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Can the propensity of protein crystallization be increased by using systematic screening with metals?

Hegde, Raghurama P and Pavithra, Gowribidanur C and Dey, Debayan and Almo, Steven C and Ramakumar, S and Ramagopal, Udupi A (2017) Can the propensity of protein crystallization be increased by using systematic screening with metals? In: PROTEIN SCIENCE, 26 (9). pp. 1704-1713.

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Protein crystallization is one of the major bottlenecks in protein structure elucidation with new strategies being constantly developed to improve the chances of crystallization. Generally, well-ordered epitopes possessing complementary surface and capable of producing stable inter-protein interactions generate a regular three-dimensional arrangement of protein molecules which eventually results in a crystal lattice. Metals, when used for crystallization, with their various coordination numbers and geometries, can generate such epitopes mediating protein oligomerization and/or establish crystal contacts. Some examples of metal-mediated oligomerization and crystallization together with our experience on metal-mediated crystallization of a putative rRNA methyltransferase from Sinorhizobium meliloti are presented. Analysis of crystal structures from protein data bank (PDB) using a non-redundant data set with a 90% identity cutoff, reveals that around 67% of proteins contain at least one metal ion, with similar to 14% containing combination of metal ions. Interestingly, metal containing conditions in most commercially available and popular crystallization kits generally contain only a single metal ion, with combinations of metals only in a very few conditions. Based on the results presented in this review, it appears that the crystallization screens need expansion with systematic screening of metal ions that could be crucial for stabilizing the protein structure or for establishing crystal contact and thereby aiding protein crystallization.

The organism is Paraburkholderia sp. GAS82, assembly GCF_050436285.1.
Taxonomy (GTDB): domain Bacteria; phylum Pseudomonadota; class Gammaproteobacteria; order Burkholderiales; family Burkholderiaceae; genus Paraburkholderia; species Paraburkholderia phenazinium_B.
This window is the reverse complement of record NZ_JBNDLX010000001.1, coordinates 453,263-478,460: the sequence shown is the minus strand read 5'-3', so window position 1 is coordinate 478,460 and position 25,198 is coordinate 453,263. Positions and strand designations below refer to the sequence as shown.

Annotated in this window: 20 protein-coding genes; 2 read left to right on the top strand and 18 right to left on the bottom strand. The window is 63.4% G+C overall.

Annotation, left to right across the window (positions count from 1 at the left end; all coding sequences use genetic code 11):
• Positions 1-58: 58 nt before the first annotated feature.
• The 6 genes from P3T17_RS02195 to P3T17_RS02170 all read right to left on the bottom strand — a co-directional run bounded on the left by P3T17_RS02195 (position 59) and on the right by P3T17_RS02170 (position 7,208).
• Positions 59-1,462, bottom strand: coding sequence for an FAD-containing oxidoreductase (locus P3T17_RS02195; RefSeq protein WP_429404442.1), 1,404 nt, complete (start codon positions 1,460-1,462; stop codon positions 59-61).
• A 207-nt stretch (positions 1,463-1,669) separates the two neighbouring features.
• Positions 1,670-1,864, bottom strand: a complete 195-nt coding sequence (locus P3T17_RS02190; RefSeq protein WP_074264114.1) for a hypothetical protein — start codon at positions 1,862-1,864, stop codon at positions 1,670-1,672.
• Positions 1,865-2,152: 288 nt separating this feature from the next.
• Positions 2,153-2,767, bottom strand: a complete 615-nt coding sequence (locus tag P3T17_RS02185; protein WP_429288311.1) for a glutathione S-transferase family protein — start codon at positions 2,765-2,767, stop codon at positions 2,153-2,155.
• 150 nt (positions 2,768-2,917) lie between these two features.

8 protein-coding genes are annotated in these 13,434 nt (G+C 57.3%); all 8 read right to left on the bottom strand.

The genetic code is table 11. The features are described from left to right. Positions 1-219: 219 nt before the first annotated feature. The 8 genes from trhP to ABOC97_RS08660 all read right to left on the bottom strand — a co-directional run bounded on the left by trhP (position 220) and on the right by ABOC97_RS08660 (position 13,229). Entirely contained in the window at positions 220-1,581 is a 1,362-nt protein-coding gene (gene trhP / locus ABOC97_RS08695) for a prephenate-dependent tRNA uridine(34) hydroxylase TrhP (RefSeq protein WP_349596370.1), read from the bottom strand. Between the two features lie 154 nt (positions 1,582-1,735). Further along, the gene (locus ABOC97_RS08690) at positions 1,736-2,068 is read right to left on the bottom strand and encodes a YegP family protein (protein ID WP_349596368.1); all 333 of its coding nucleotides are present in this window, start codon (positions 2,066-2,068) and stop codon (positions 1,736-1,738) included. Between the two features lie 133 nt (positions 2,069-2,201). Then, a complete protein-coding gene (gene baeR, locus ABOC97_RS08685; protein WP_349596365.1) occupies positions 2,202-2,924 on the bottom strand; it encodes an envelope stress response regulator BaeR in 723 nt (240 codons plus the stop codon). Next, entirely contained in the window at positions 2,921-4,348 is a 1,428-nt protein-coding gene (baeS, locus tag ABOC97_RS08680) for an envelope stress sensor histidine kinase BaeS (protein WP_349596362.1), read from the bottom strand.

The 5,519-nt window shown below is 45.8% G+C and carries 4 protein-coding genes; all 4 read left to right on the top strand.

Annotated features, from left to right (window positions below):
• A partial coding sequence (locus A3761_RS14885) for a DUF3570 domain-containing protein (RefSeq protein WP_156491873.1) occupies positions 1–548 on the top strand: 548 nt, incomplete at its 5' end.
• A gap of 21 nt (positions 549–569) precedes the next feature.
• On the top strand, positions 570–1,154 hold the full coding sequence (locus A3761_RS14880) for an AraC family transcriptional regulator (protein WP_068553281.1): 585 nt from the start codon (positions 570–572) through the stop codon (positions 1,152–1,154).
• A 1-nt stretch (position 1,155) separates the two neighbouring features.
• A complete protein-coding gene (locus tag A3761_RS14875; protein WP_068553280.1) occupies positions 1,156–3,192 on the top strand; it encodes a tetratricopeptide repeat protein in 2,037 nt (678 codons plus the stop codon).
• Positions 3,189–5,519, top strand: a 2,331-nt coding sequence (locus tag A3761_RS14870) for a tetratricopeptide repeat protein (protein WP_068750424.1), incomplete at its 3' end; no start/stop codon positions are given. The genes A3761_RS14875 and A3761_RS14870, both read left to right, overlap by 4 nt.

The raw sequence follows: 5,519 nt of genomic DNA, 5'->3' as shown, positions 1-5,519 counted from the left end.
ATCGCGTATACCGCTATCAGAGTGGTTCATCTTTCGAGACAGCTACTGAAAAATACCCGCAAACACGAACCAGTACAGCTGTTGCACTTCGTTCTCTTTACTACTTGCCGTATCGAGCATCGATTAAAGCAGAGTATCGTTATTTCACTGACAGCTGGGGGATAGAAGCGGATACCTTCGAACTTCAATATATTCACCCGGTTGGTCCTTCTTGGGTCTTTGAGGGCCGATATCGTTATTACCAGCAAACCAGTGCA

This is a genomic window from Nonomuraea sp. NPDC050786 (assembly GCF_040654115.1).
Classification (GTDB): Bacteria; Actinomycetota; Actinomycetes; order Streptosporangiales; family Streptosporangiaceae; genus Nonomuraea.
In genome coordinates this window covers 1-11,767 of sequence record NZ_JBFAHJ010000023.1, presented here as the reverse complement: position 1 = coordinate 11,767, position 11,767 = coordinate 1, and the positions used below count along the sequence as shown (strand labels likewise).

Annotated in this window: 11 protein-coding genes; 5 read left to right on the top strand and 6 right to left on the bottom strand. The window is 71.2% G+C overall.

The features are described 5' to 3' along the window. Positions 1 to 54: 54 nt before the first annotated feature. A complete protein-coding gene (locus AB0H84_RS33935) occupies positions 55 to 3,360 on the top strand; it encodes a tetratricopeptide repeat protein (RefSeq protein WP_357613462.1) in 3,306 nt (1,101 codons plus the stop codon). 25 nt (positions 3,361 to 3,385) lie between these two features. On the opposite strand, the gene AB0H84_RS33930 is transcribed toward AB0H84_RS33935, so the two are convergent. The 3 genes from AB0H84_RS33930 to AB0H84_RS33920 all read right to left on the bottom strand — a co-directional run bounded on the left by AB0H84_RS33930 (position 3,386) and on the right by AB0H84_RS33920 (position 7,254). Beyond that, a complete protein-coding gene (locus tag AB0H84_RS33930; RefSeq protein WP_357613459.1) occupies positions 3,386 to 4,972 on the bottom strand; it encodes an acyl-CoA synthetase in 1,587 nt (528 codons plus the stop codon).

Item Type: Editorials/Short Communications
Additional Information: Copy right for this article belongs to the WILEY, 111 RIVER ST, HOBOKEN 07030-5774, NJ USA
Department/Centre: Division of Physical & Mathematical Sciences > Physics
Date Deposited: 30 Sep 2017 09:20
Last Modified: 03 Oct 2018 14:33
URI: http://eprints.iisc.ac.in/id/eprint/57934

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